Fast & Furious 6
The Hangover Part III
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Inside Llewyn Davis
An amusingly fluffy musical biopic.
| Original Score: B-
While Barnes and Sheehan are persuasive as the squabbling siblings, the music-biz mockery is blunt and obvious.
A charming admixture of "Goodfellas" and "Almost Famous," "Killing Bono" is a fanciful rock tale that is nevertheless based on a true story.
| Original Score: 3/4
A shapeless rock-music caper that, like its deluded antihero, just doesn't know when to stop.
| Original Score: 2/5
Hamm's movie is sparky and fun, and full of affectionate pokes at the '80s music scene. It's also, in terms of music biopics, probably better than the real thing.
| Original Score: 3/5
the story of what would charitably be called a wackadoo
| Original Score: 1.5/5
Neil's not a very likable protagonist - he's actually often awful - but who can't relate to that nagging certainty that one's destined for great things?
| Original Score: 7/10
There's a difference between "funny" and "comedy," and the movie adaptation of Killing Bono tries way too hard to be nutty, at the expense of just getting across what McCormick knows.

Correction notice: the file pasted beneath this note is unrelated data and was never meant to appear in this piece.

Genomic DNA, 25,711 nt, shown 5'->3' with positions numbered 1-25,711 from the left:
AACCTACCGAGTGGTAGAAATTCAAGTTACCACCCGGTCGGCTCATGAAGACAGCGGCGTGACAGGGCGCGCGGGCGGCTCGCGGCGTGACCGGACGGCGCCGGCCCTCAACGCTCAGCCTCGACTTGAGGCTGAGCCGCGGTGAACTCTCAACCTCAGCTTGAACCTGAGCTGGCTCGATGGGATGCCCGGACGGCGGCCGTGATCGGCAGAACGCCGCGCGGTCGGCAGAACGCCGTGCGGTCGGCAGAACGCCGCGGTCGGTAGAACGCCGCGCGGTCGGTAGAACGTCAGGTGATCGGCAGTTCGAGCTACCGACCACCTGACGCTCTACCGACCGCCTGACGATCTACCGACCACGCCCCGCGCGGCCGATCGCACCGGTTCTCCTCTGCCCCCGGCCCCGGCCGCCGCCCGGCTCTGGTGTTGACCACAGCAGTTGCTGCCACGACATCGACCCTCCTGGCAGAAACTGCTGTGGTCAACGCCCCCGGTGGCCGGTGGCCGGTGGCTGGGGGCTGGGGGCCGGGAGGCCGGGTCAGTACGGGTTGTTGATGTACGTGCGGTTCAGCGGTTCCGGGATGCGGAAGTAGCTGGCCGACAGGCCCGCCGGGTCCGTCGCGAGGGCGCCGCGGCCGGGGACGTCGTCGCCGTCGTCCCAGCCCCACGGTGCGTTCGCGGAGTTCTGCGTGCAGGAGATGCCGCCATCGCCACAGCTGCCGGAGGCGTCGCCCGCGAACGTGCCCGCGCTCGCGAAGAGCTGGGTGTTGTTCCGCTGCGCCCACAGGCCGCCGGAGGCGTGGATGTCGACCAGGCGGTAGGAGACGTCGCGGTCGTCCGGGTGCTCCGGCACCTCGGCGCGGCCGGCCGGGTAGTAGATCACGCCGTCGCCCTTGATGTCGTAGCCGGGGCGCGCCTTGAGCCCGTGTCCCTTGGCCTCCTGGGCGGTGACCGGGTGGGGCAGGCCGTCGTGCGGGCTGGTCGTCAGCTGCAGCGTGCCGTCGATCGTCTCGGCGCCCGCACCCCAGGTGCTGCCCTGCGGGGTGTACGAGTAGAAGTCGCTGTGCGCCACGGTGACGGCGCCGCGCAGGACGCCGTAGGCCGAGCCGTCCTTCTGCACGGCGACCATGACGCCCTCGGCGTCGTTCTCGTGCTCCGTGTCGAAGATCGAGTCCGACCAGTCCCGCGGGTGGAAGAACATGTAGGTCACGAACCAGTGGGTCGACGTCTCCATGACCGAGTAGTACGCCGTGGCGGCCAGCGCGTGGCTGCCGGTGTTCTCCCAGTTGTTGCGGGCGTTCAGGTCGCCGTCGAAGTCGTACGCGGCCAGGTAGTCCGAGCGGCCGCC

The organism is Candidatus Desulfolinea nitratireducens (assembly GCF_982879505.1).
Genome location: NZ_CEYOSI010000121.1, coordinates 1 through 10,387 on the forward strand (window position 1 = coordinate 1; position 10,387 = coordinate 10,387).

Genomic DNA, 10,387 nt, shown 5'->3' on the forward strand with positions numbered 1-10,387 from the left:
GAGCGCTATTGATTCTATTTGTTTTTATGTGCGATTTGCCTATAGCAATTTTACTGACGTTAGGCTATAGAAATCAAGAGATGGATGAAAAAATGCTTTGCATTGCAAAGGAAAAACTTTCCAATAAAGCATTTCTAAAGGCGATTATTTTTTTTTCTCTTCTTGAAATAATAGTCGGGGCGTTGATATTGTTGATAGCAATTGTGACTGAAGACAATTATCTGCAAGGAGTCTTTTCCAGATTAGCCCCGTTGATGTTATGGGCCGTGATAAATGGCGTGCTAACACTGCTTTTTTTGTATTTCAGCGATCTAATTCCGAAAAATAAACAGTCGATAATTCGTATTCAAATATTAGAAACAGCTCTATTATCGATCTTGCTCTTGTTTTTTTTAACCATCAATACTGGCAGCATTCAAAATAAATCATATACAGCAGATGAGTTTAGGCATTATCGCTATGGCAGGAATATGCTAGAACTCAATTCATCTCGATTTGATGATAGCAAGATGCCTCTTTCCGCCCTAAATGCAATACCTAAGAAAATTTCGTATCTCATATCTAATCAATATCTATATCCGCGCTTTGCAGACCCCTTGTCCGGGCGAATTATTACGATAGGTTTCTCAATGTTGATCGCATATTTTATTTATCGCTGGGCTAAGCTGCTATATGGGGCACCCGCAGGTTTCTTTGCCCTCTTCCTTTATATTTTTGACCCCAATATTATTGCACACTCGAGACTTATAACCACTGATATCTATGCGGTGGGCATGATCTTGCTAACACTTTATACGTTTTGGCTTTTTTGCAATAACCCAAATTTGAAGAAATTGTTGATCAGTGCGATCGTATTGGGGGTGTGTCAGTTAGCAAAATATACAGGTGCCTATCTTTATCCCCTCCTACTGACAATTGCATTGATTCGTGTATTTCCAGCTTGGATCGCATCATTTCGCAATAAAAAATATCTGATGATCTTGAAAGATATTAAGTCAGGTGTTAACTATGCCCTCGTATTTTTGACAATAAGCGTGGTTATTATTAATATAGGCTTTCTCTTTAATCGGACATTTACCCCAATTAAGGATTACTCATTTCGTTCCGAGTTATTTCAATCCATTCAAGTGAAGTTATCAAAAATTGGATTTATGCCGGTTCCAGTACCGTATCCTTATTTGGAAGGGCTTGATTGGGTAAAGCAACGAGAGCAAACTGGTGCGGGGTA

| Original Score: C-
The migraine of a story arc needed sharp comedy reflexes or, at least, a live-wire/slummy star turn and got neither.
Amadeus it's not, but as light transitional music, the film-which has Pete Postlethwaite's final performance, as a swishy landlord-is tuneful enough.
Killing Bono never really gets going, mostly because it has no real idea of how to convey joy, pain, or any type of emotional progression.
| Original Score: 1.5/4
Don't expect any factual expose about the formative years of U2; this is more of a rock farce in which the band is sort of a plot device.
| Original Score: C
It's certainly lightweight, but there's nothing at all wrong with that. I thoroughly enjoyed it.
| Original Score: 8/10
Killing Bono's rise-and-fall arc is a little predictable, but the cast is spirited and U2 fans should get a kick out of the references to the band's early days.
Like an overlong guitar solo, the film sags badly in the middle as mouthy Neil sabotages his own career again and again, but co-writers Dick Clement and Ian La Frenais provide plenty of gags and the performances are full of vim.
Funny, irreverent, slightly bitter, and brimming with self-importance and self-loathing.
It's awash with broad humour, comedic contrivances and sitcom setups.
| Original Score: 2.5/5
This cleverly conceived, behind-the-scenes tale features fine lead performances and enough nods to the epic group's early days to interest fans outside the U.K.
[O]ne of the most painfully funny movies I've ever seen... plays like a satire on rags-to-riches clichés even though it's mostly true...
Feeds off a tenuous U2 connection to give a not-very-interesting tale of a rock'n'roll failure a higher profile.